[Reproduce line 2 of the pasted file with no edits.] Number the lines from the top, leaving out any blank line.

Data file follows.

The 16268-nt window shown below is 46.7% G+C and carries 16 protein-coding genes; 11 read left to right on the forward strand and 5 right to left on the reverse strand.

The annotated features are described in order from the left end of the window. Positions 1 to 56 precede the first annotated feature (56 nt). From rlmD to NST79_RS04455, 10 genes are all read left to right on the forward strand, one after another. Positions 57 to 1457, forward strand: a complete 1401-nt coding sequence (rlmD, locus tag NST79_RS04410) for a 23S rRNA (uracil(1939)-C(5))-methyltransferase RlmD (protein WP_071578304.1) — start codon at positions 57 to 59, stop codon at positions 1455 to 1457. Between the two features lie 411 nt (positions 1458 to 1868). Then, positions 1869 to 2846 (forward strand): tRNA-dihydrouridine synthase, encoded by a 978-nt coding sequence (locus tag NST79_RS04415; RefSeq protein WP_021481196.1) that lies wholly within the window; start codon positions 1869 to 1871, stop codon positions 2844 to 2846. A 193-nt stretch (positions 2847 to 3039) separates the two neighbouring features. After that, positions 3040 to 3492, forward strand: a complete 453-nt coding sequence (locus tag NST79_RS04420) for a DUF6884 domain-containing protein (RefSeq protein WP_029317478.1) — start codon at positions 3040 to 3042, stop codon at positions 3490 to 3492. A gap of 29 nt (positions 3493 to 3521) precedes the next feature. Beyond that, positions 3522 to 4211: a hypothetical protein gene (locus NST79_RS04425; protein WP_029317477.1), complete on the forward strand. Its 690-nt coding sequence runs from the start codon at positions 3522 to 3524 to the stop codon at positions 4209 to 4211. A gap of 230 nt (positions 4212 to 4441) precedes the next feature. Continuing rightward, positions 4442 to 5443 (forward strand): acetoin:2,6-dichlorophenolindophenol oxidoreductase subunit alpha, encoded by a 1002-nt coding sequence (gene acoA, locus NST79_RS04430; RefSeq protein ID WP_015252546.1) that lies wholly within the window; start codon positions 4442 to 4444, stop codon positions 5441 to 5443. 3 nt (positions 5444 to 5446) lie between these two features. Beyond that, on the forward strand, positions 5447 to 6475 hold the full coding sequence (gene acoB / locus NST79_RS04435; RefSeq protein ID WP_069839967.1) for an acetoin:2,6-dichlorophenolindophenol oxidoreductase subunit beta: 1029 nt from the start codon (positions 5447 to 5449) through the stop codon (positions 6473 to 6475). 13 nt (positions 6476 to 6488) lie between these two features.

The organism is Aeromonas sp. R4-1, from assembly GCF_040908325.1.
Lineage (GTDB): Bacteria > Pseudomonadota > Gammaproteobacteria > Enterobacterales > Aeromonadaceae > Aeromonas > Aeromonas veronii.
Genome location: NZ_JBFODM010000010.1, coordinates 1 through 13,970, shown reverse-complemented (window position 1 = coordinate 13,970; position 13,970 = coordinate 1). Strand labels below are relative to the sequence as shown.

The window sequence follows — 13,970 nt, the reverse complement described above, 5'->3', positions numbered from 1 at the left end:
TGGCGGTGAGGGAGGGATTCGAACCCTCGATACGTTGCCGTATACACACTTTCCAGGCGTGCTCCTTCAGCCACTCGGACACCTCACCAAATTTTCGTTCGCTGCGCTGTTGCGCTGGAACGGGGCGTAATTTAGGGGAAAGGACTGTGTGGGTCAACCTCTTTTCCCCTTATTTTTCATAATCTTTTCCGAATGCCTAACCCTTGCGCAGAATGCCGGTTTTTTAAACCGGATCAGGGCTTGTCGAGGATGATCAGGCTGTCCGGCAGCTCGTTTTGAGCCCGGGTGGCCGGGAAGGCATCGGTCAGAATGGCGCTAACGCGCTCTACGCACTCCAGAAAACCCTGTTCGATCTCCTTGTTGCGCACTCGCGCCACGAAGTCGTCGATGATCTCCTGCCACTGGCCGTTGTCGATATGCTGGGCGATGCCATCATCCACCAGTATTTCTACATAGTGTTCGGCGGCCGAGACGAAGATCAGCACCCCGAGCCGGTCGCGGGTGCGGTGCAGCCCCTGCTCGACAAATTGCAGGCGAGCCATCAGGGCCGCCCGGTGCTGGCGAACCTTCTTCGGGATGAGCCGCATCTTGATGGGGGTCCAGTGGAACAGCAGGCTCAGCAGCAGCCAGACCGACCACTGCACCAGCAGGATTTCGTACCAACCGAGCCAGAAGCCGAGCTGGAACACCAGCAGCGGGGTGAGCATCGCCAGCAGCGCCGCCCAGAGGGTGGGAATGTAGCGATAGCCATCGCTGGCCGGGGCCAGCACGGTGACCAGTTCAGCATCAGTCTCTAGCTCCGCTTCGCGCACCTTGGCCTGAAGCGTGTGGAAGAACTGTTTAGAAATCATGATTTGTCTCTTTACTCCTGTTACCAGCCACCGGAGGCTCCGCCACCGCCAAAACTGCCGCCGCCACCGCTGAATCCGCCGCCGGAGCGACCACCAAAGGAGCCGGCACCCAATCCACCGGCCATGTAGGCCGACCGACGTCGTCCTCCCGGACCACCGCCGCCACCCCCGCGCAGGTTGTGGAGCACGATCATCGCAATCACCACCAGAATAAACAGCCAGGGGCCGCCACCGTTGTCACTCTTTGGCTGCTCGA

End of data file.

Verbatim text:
The annotated features are described in order from the left end of the window. Positions 1 to 56 precede the first annotated feature (56 nt). From rlmD to NST79_RS04455, 10 genes are all read left to right on the forward strand, one after another. Positions 57 to 1457, forward strand: a complete 1401-nt coding sequence (rlmD, locus tag NST79_RS04410) for a 23S rRNA (uracil(1939)-C(5))-methyltransferase RlmD (protein WP_071578304.1) — start codon at positions 57 to 59, stop codon at positions 1455 to 1457. Between the two features lie 411 nt (positions 1458 to 1868). Then, positions 1869 to 2846 (forward strand): tRNA-dihydrouridine synthase, encoded by a 978-nt coding sequence (locus tag NST79_RS04415; RefSeq protein WP_021481196.1) that lies wholly within the window; start codon positions 1869 to 1871, stop codon positions 2844 to 2846. A 193-nt stretch (positions 2847 to 3039) separates the two neighbouring features. After that, positions 3040 to 3492, forward strand: a complete 453-nt coding sequence (locus tag NST79_RS04420) for a DUF6884 domain-containing protein (RefSeq protein WP_029317478.1) — start codon at positions 3040 to 3042, stop codon at positions 3490 to 3492. A gap of 29 nt (positions 3493 to 3521) precedes the next feature. Beyond that, positions 3522 to 4211: a hypothetical protein gene (locus NST79_RS04425; protein WP_029317477.1), complete on the forward strand. Its 690-nt coding sequence runs from the start codon at positions 3522 to 3524 to the stop codon at positions 4209 to 4211. A gap of 230 nt (positions 4212 to 4441) precedes the next feature. Continuing rightward, positions 4442 to 5443 (forward strand): acetoin:2,6-dichlorophenolindophenol oxidoreductase subunit alpha, encoded by a 1002-nt coding sequence (gene acoA, locus NST79_RS04430; RefSeq protein ID WP_015252546.1) that lies wholly within the window; start codon positions 4442 to 4444, stop codon positions 5441 to 5443. 3 nt (positions 5444 to 5446) lie between these two features. Beyond that, on the forward strand, positions 5447 to 6475 hold the full coding sequence (gene acoB / locus NST79_RS04435; RefSeq protein ID WP_069839967.1) for an acetoin:2,6-dichlorophenolindophenol oxidoreductase subunit beta: 1029 nt from the start codon (positions 5447 to 5449) through the stop codon (positions 6473 to 6475). 13 nt (positions 6476 to 6488) lie between these two features.